The College of Agriculture and Life Sciences' Global Programs Office connects students and faculty to the world. Meaningful international engagement opportunities allow faculty and students to serve globally, enrich communities at home and abroad, and develop partnerships to address the most-challenging issues faced by society.
CALS in the World
The Virginia Tech College of Agriculture and Life Sciences — which has long been a leader in empowering people around the world to produce sustainable food while increasing productivity — will become an even larger knowledge platform when it presents the Global Agricultural Productivity (GAP) Report® in 2019.
The GAP Report is a call to action, urging world leaders to invest in proven strategies to produce food, feed, fiber, and biofuel in a sustainable manner to meet the demands and needs of a growing world. The report’s findings are presented each year to an international audience in Des Moines, Iowa, at the World Food Prize/Borlaug Dialogue. In previous years, the report was produced by the Global Harvest Initiative.
“The college is well positioned to serve as a host for the report given the breadth of its programs in food, agriculture, and nutrition and its emphasis on addressing global food security issues,” said Tim Sands, president of Virginia Tech. “The college’s initiative to grow public-private partnerships, its investment in international programs, and the new Innovation Campus in Alexandria, Virginia, all benefit the GAP Report and its stakeholders.”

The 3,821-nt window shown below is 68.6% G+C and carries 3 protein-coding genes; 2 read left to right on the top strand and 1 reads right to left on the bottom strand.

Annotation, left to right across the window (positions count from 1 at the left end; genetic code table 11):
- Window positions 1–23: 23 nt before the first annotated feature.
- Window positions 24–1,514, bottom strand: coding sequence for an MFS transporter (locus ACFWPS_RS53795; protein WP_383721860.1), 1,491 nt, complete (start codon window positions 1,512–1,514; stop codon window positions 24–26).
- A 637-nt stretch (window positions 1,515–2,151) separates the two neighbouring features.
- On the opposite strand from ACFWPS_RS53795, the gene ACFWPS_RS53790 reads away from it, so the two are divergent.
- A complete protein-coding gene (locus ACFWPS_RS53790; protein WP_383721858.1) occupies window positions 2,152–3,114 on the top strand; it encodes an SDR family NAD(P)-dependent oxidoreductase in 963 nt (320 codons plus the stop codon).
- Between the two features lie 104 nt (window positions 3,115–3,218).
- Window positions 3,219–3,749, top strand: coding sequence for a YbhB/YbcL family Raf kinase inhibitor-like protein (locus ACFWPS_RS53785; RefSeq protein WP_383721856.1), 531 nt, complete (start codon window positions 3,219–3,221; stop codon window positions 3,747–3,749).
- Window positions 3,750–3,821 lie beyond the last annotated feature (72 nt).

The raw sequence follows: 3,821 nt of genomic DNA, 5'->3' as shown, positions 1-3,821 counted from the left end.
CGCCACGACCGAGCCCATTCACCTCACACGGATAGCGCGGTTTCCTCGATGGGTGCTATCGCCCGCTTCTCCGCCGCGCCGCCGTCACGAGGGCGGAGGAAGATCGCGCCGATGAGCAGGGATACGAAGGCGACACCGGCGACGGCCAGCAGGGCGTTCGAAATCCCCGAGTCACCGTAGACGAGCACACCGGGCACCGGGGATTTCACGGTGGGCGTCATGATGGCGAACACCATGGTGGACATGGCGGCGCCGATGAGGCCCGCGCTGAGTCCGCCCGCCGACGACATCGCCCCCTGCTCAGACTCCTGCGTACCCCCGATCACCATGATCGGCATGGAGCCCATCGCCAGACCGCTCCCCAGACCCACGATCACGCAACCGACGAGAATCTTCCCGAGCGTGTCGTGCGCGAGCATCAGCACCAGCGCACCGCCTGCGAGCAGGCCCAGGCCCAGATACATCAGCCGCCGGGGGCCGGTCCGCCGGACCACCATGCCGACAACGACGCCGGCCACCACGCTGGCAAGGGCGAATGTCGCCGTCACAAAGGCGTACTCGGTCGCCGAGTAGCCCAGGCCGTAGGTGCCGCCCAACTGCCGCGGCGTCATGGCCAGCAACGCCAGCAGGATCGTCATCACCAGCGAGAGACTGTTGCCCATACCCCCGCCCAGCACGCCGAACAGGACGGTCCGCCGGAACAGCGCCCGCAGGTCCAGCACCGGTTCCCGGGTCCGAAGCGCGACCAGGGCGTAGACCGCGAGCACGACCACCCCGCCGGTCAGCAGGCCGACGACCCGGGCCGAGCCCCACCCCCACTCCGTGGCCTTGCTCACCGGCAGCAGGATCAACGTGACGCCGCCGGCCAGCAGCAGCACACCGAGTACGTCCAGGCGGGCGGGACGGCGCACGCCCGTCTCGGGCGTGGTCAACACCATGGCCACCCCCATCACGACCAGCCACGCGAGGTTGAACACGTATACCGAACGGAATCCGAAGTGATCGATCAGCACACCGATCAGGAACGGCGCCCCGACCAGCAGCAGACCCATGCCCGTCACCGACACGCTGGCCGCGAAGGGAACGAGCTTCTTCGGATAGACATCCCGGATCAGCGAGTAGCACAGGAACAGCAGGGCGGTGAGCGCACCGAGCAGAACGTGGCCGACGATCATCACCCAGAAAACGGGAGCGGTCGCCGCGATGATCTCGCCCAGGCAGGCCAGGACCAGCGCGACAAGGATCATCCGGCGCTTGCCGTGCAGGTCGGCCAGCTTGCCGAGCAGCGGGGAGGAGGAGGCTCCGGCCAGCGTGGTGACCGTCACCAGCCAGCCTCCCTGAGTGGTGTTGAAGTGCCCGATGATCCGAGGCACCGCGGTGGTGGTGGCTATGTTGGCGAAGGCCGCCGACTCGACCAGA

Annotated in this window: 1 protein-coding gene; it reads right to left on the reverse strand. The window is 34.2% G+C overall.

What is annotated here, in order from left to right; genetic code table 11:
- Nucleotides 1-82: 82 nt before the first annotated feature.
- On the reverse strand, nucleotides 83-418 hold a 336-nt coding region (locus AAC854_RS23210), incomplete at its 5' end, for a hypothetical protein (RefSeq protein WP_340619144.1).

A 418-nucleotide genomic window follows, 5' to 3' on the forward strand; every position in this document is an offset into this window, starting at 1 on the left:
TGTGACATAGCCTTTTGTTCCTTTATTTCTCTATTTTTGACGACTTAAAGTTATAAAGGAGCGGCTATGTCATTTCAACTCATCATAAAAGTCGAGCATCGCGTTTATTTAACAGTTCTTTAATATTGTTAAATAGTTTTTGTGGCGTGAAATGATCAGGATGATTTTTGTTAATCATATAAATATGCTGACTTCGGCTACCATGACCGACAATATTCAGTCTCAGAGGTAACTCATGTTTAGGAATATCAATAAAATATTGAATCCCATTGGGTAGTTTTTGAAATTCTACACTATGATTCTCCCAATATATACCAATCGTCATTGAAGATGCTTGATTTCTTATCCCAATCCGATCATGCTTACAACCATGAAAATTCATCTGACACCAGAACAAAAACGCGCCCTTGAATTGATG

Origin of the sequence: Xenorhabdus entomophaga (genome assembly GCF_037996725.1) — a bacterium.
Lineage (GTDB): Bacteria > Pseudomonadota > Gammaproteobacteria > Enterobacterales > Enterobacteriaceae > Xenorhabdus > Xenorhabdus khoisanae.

“Agriculture and food security are the perfect lenses for the study of South Africa,” said Mark Reiter, who was one of two leaders on the trip. “Whether it is talking about race and the challenges of re-appropriating farms in the wake of apartheid, or it is examining conservation agricultural practices in an arid country with issues of food inequality, many of the challenges that make South Africa so interesting and dynamic are connected to agriculture. Agriculture is a common thread that unites us all.”
CALS in Service
Virginia Tech President Tim Sands explains how the university works inside the commonwealth and across the globe to help increase crop yields while reducing the use of toxic chemicals.